When I was in my teens and twenties, it seemed to me that my parents worried about everything. I was determined that I would never worry like they did when I grew older. I would be calm and relaxed and take all of life’s ups and downs in stride. Now I know better. As I’ve gotten older, I’ve found that worry and stress are my constant companions. The challenges of work, parenting adult children, and aging, not to mention worrying about the state of the world, cause me stress from which I find it difficult to escape. It appears I’m not the only one struggling with the stresses of 21st century living. One researcher reported that 7 in 10 Americans suffer from physical symptoms due to stress, and 67% reported high levels of daily stress. Given that ongoing daily stresses can contribute to serious health problems, as well as taking away from enjoyment of life, what can we do to manage our stress? One answer is mindfulness.
Mindfulness is everywhere in the news these days. In the last month, I’ve read articles about mindfulness being used by librarians to offset the stress of heavy workloads, by teachers stressed over high stakes testing and time urgency, by professional basketball players to slow down the mind to get into game shape, and by the U.S. Marines preparing for deployment. The library catalog has numerous books on mindfulness, for parenting, for people dealing with pain and acute illness, and increasingly, for children in school, as well as many other situations.
So, what exactly is mindfulness? Is it different from meditation? Mindfulness is simply awareness. It is slowing down, paying attention to the present moment in a non-judgmental way. Meditation is a large umbrella term encompassing many techniques and practices to reach a heightened level of consciousness. According to Jon Kabat-Zinn who has studied mindfulness for over 35 years, practicing mindfulness is actually a form of meditation, and all meditation is about paying attention, no matter what tradition or technique is used.
Jon Kabat-Zinn was a molecular biologist who began meditating as a graduate student at MIT, and founded the Stress Reduction Clinic at the University Massachusetts Medical School in 1979. In developing the first program to help patients deal with chronic pain, he brought an ancient tradition into the mainstream of Western medicine. He and his colleagues at the Stress Reduction Clinic began an 8-week program known as Mindfulness-Based Stress Reduction or MBSR. At the end of the 8 weeks of mindfulness training, participants reported lower stress levels and a greater ability to deal with chronic pain, as well as other stressful situations. Kabat-Zinn and his colleagues began researching the patient outcomes of their program. Since then, many thousands of peer reviewed scientific studies have confirmed the usefulness of mindfulness training in helping people cope with stress and develop a broader repertoire of ways of experiencing themselves. Other benefits have been shown in treating cardiovascular disease, depression, addictions, and many other conditions. Today, MBSR programs exist at hundreds of medical centers and clinics in the U.S. and around the world.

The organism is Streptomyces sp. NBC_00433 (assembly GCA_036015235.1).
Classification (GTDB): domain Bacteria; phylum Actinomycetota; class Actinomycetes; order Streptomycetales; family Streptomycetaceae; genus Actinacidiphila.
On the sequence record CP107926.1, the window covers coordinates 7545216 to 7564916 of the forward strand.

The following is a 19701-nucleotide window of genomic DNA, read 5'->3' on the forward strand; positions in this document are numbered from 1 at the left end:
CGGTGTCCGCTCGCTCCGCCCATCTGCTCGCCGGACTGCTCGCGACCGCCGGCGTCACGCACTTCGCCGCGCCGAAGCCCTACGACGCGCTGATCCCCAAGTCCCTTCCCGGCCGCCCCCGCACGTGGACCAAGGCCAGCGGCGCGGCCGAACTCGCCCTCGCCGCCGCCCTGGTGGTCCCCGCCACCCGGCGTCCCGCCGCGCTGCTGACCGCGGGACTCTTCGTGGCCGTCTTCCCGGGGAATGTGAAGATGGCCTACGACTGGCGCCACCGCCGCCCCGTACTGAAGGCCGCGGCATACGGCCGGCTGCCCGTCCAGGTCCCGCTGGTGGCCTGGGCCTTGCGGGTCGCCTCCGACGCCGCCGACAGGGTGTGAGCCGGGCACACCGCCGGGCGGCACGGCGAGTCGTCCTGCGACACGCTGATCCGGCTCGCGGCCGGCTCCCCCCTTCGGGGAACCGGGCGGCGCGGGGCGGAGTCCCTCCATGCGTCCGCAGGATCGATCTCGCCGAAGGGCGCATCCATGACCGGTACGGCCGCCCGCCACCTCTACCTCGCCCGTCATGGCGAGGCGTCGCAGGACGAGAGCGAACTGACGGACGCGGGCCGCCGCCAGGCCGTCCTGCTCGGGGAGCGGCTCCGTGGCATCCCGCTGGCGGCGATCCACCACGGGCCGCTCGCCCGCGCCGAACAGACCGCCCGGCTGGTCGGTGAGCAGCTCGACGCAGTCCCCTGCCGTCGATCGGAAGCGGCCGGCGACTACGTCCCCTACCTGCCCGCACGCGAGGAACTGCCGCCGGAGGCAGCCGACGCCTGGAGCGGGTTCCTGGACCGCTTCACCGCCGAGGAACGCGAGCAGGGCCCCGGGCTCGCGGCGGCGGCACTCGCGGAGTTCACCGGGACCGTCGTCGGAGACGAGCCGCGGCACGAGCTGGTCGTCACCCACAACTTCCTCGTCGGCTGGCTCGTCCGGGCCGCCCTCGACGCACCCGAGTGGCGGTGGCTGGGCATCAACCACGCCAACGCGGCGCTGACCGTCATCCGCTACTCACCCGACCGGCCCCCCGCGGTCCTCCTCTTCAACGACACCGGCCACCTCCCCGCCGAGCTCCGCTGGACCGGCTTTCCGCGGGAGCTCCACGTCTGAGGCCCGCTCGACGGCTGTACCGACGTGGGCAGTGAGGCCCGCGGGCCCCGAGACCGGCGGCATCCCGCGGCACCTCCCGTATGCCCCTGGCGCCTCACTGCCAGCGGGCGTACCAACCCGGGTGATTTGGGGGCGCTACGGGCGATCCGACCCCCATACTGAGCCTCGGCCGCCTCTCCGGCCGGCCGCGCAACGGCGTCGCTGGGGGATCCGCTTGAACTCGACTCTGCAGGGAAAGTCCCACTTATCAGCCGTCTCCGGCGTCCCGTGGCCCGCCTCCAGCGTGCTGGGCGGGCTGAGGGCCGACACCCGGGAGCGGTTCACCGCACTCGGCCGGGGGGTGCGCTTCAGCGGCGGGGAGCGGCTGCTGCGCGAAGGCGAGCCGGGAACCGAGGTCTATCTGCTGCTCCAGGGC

The developing field of cognitive neuroscience has made it possible to actually see the effects of mindfulness training on the brain. Recent MRI studies done before and after an 8-week MBSR program show structural changes in four regions of the brain, areas involved with learning and memory, emotional arousal, and empathy and compassion. Other studies have shown changes in brain activity during mindfulness activities, specifically an increase in connectivity between regions of the brain. These structural and functional changes in the brain correlate with decreased stress and greater calmness and balance in patients.
So, how does one begin the practice of mindfulness? Jon Kabat-Zinn says that you can be mindful anywhere, anytime, and with anyone you like. This is simple, and at the same time, difficult. When I take my morning walks, I try to focus on what I am seeing and sensing — the trees and sky, the sounds of birds, the warmth of the sun on my face, the way my body feels as I walk. Inevitably, I find myself thinking about other things, trying to solve problems, planning my day. Each time I realize that my mind is wandering, I bring myself back to focusing on the present moment. I’ve read that with practice, paying attention to the present moment becomes easier. One of the simplest things we can do to get back to the present is to focus on breathing in and breathing out. I’ve found that ten minutes of slow, regular breathing relaxes me and reduces my stress. It is encouraging to me that practicing mindfulness doesn’t require advanced skills to be helpful and effective, and that a small time commitment to practice can provide immediate benefits.
I’ve been reading several books on mindfulness, all of which have aided me in understanding this topic. Mindfulness for Beginners by Jon Kabat-Zinn is a collection of reflections and practices that he has found most useful with his students, and includes a CD with 5 guided mindfulness meditations. In This Moment: Five Steps to Transcending Stress Using Mindfulness and Neuroscience by Kirk Strosahl and Patricia Robinson provides practical strategies for dealing with the daily stresses we all experience. Mindfulness in Eight Weeks by Michael Chaskalson gives detailed instructions to support you in learning mindfulness in a structured way. And finally, The Little Book of Mindfulness by Patrizia Collard is just that – a small book, containing simple 5 and 10 minute practices to let go of stress and anxiety. These are but a few of the numerous books on mindfulness in the Minuteman Library Network. I encourage you to take a look at some of them. I hope you will find them useful as I have.